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Free Grammar HelpWordsConjunctions and Clauses

Conjunctions are one of the 8 parts of speech. We need to talk about conjunctions together with clauses because clauses in sentences can be joined by punctuation (often a comma) or punctuation plus some kind of conjunction. Many grammar errors relate to the misuse of punctuation to join phrases and clauses.

Clause vs. Phrase

Let's review the difference between a clause and a phrase, also explained on the page on sentences. A phrase is any group of related words. A clause is a group of related words containing a subject and a verb. Incorrectly connecting clauses often leads to run-on sentences.

Comma and semicolon rules

RULE 1: Use a comma to separate main clauses joined by a coordinating conjunction (and, but, or, for, yet, and so.) Notice that the second clause also has a subject. If the subject is not present, then it's not a clause (it's a phrase), so you don't need a comma.

EXAMPLE: The students were delayed by the heavy rain, but they managed to get back to class on time.

Exceptions:

  1. In compound sentences, when one or more of the main clauses are very short, you may omit the comma. Example: Ask no questions and you’ll be told no lies.
  2. You may use a semicolon to separate main clauses joined by a coordinating conjunction, especially when you have already used commas within the clauses themselves. Example: Harvard University, one of the best universities in the United States, was renowned for its Philosophy department; although Professor Leary was no longer teaching.
  3. You may use a semicolon in place of a comma to separate long coordinated clauses or to indicate a stronger pause between clauses. Example: Between reading, grammar exercises and watching videos, our English lessons consisted of worksheets, tests and quizzes; but still we had fun.

RULE 2: Use a semicolon to separate main clauses not joined by a coordinating conjunction.

EXAMPLE: Sometimes we work on grammar worksheets; other days we discuss our novel studies.

RULE 3: Use a semicolon to separate main clauses joined by conjunctive adverb.

(Conjunctive adverbs include: "also," "consequently," "finally," "furthermore," "hence," "however," "incidentally," "indeed," "instead," "likewise," "meanwhile," "nevertheless," "next," "nonetheless," "otherwise," "still," "then," "therefore," and "thus.") Conjunctive adverbs are adverbs that function as a conjunction (they join clauses and they modify a verb).

Examples of Conjunctive Adverbs

I took a course on grammar; also, I took a course on calculus.

I took a course on grammar; consequently, I write much better now.

I took a course on grammar; nevertheless, I still make mistakes.

I took a course on grammar; finally, I know how to use a semicolon.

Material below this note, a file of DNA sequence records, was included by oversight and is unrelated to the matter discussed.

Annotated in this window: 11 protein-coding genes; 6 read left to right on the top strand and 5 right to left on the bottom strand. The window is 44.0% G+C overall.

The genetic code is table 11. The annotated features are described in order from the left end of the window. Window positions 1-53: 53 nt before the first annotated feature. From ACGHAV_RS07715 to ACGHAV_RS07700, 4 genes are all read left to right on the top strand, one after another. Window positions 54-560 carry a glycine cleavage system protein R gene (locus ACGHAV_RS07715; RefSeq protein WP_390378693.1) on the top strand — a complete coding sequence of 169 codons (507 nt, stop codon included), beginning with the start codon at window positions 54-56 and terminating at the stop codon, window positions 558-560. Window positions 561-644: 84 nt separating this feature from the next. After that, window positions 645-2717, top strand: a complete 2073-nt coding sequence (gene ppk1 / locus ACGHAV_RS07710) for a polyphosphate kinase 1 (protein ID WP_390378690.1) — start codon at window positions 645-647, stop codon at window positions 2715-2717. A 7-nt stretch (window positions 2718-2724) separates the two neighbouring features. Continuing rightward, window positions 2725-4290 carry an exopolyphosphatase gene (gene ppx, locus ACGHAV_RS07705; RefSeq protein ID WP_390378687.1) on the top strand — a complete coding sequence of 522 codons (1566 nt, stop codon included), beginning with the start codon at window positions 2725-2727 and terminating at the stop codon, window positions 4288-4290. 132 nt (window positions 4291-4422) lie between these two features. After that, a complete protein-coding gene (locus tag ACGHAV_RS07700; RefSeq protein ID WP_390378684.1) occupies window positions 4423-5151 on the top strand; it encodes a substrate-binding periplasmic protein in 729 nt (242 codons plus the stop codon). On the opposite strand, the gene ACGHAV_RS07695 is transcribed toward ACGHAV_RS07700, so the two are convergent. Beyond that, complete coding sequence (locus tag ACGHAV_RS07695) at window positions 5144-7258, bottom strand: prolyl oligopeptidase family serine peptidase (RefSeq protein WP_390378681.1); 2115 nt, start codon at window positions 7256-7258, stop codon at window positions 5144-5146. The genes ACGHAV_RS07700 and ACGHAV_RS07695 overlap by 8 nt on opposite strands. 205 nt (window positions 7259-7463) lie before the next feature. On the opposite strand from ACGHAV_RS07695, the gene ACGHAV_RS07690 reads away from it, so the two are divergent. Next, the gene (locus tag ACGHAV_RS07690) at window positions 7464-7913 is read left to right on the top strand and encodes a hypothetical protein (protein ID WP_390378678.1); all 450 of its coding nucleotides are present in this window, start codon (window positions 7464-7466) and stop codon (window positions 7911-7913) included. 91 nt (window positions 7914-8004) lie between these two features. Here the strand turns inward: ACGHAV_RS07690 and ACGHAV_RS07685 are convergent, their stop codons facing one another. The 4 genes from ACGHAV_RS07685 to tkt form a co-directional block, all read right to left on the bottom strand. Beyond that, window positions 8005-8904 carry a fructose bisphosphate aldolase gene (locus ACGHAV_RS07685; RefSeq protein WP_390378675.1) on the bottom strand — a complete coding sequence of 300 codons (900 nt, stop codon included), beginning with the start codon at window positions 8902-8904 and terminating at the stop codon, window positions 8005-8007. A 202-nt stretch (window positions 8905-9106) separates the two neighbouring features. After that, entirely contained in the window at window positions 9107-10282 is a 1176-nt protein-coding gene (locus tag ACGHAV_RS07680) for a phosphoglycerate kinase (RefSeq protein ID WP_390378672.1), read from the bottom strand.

I took a course on grammar; furthermore, I wrote a novel.

I took a course on grammar; hence, I am qualified to become an editor.

We went to the mountains to go skiing; however, the rain washed the snow away.

We went to the mountains to go skiing; incidentally, the resort was celebrating its anniversary.

I took a course on grammar; indeed, my teachers noticed the improvement.

I continue to learn more grammar rules; meanwhile, my writing assignments get harder.

I am becoming a skilled writer; nevertheless, I still use an editor.

I continue to proofread my essays; otherwise, I will hand in work with errors.

I look forward to graduating; still, I expect to continue to learn.

He told me he had learned all the grammar rules; then, I expect to see no mistakes in his writing.

English is a difficult language to master; therefore, expect to make mistakes.

I have completed my grammar course; thus, I will write much better.

Note that when the conjunctive adverb comes within the second main clause instead of at the beginning, the clauses still must be separated by a semicolon, and the conjunctive adverb set off by commas.

Example: Canadians spend millions of dollars for road-building; our roads, however, are still full of pot holes.

Subordinating Conjunctions

Subordinating conjunctions are different from conjunctive adverbs. A conjunctive adverb is primarily a transitional word carrying the thought from one main clause to the next. Subordinating conjunctions introduce subordinate clauses. Subordinating conjunctions include: "when," "although," "though," "since," "if," "because," "so that," "as," "after," "in order that", "while" and "unless." Subordinating conjunctions are used to express a logical relationship between clauses. Notice that the subordinate clause may come before or after the main clause.

Examples of subordinating conjunctions

I will be an expert grammarian when I complete the course.

Although I make mistakes now, I expect to be better later.

I am sad to see him go, though I know he will be happy.

I am happy to see her move to Zimbabwe, since she has been annoying me for two years.

If you give me five dollars, I will give you a piece of pie.

Because he studied at Oxford, I trust his grammar knowledge.

I sent her to the grammar course so that she will improve her writing.

As I am a dedicated teacher, I try to explain things as much as I can.

We will go for coffee after we have our meal.

In order that his writing improves, I have told him to take a course.

While we are studying in this course we must do our homework daily.

Unless you pay the tuition, you will not be registered.

Colon Rules

RULE 4: Use a colon to separate two main clauses, the second of which amplifies or explains the first.

EXAMPLE: The teacher posted a notice on the board: homework will be collected daily.

(The only other time you use a colon is to introduce a list. Do not use a colon to introduce speech or a quotation.)